BANFIELD: Take it from there. Because I understand what you're saying, but the optics of this stink, if optics can stink. It's offensive to the moral character of anybody who watches jurisprudence in this country. Take it from there.

JACKSON: Yes, and I think Danny gives very well, actually, what the argument is in terms of devil's advocate argument, but the practical application here, OK. Now, this, the discretion that judges have and part of that discretion means that you have to have people who have faith in the process in the system. This mother obviously has lost it because of what the judge did.

Look and examine what's here. We have a fiduciary relationship. We don't have to revisit the facts. We have a 49-year-old and a 14-year- old. You have a teacher-student relationship. What does that mean? The original agreement, in light of the fact that the child committed suicide due to the heinous actions of this person, OK, the prosecution was problematic because you don't have a witness. So the original agreement was in place.

However, at this point, the judge could have done much worse. The prosecutor asked for, Ashleigh, asked for 20 years with 10 years suspended. So how does that get to 15 years, which is fine, but then you suspend all but 30 days and then say you have the discretion to do it? You do have the discretion but it's inappropriate, improper, and it has us lose faith.

BANFIELD: I have to leave it there, but if this thing goes any further, you can bet your bottom dollar we're going to cover it and find out if there's going to be a judicial review on this, because that's another big question when judges say crazy things -- crazy -- from the bench.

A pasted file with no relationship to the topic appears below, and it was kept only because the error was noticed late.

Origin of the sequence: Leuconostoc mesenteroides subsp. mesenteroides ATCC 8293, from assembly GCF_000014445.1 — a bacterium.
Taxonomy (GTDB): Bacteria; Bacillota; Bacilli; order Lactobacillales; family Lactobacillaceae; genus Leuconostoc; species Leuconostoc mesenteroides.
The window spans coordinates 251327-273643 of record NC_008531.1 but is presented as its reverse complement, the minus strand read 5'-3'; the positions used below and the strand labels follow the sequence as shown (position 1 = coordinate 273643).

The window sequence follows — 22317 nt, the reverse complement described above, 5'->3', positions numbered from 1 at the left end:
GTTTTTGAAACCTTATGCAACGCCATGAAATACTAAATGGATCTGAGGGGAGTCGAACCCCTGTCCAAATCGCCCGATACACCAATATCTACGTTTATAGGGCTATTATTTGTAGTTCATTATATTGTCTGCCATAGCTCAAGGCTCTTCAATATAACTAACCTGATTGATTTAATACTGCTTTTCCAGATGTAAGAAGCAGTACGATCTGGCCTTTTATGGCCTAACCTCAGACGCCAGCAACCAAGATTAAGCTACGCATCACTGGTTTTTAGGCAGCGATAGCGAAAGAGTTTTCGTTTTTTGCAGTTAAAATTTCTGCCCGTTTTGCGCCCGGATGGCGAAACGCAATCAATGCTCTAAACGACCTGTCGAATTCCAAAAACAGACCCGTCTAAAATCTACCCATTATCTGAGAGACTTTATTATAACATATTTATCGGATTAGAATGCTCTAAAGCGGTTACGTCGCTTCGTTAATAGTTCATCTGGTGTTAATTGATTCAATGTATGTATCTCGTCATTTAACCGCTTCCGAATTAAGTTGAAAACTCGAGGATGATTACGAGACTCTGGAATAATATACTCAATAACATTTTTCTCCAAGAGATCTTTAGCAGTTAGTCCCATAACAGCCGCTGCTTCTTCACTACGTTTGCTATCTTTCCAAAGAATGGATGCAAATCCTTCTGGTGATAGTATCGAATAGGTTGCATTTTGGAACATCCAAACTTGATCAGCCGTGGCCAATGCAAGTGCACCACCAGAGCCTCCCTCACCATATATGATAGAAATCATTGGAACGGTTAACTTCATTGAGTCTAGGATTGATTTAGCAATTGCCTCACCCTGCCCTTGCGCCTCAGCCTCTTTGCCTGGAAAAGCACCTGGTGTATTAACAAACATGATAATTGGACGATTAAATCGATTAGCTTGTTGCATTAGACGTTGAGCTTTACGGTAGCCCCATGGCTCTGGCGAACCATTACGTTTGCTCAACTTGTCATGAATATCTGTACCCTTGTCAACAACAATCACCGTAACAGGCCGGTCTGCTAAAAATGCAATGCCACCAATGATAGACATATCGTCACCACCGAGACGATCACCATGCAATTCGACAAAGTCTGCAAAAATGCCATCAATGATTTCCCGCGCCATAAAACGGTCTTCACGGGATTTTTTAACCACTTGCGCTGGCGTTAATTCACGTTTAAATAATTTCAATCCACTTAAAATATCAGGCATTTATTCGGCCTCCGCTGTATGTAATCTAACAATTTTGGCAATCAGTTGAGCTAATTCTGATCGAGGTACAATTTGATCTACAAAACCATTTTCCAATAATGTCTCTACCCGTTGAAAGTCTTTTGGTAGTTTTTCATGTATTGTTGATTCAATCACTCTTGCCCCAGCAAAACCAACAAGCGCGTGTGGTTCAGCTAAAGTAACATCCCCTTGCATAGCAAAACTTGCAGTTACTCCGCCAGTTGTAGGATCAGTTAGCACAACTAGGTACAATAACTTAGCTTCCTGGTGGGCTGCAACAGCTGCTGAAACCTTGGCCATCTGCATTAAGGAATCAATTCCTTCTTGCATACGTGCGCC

JACKSON: And this was crazy.

CEVALLOS: Yes, it was. Agreed. I'm with you.

BANFIELD: Oh lord. Danny Cevallos, Joey Jackson, keep the energy up because I'm going to get you working hard today on the LEGAL VIEW. Thank you for that.

Quick programming note as well that I want to let you know. The mother of Cherice Morales, that's the victim in this case, that 14- year-old victim, she's going to be a guest on CNN's "ERIN BURNETT OUTFRONT" tonight at 7:00 Eastern. So you heard a little bit from her; you're going to hear a lot more from her coming up on CNN. I encourage you to watch.

He did not testify on his own behalf during the trial even though he was his own lawyer and now, during the sentencing phase, Major Nidal Hasan just says, "Defense rests." That's it. That was fast.

Just ahead, we're going to take you ahead to Texas where the convicted killer may soon learn if he's going to get life or death for the Fort Hood shooting massacre. (COMMERCIAL BREAK)

BANFIELD: "The defense rests." That has become a familiar refrain from Army Major Nidal Hasan. He's his own lawyer, right? He's convicted of killing 13 people at Fort Hood and he has pretty much skipped out on any chance to actually present a defense for himself in this case. And maybe that was his point all along.

Our Ed Lavandera has been following the trial. He's live at Fort Hood. Where are we standing right now? Are they getting towards the very final words?

ED LAVANDERA, CNN CORRESPONDNET: Well, we are just moments away from the jury beginning the deliberation process in Nidal Hassan's sentencing.